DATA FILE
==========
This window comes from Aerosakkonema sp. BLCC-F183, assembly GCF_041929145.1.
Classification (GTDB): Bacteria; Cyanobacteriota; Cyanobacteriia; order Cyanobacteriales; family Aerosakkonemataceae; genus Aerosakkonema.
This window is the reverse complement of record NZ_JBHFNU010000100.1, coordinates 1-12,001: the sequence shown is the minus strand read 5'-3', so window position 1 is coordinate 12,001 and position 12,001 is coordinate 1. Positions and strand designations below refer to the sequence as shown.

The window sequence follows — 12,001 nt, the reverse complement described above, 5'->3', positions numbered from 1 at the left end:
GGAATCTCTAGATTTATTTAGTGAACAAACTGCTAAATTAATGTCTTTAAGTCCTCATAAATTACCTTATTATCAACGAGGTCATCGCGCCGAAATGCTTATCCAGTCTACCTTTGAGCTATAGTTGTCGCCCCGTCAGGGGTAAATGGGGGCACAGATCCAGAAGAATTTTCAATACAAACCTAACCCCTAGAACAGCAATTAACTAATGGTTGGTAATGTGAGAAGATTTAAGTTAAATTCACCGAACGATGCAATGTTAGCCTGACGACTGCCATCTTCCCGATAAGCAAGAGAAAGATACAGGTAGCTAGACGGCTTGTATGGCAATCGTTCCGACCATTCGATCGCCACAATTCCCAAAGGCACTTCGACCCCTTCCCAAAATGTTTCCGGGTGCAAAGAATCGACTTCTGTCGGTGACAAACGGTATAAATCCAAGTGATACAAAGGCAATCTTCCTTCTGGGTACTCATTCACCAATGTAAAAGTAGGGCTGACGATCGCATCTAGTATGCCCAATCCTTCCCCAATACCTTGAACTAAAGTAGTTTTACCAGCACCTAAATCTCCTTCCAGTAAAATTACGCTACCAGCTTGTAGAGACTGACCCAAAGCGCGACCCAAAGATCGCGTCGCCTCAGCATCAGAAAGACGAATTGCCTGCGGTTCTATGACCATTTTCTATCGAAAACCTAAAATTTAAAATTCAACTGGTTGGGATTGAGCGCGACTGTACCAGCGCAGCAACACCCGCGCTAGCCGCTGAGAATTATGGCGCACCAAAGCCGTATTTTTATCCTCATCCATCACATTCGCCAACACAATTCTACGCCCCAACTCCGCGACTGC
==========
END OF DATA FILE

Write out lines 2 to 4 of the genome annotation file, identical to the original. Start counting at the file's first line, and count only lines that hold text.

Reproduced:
Classification (GTDB): Bacteria; Cyanobacteriota; Cyanobacteriia; order Cyanobacteriales; family Aerosakkonemataceae; genus Aerosakkonema.
This window is the reverse complement of record NZ_JBHFNU010000100.1, coordinates 1-12,001: the sequence shown is the minus strand read 5'-3', so window position 1 is coordinate 12,001 and position 12,001 is coordinate 1. Positions and strand designations below refer to the sequence as shown.

The window sequence follows — 12,001 nt, the reverse complement described above, 5'->3', positions numbered from 1 at the left end: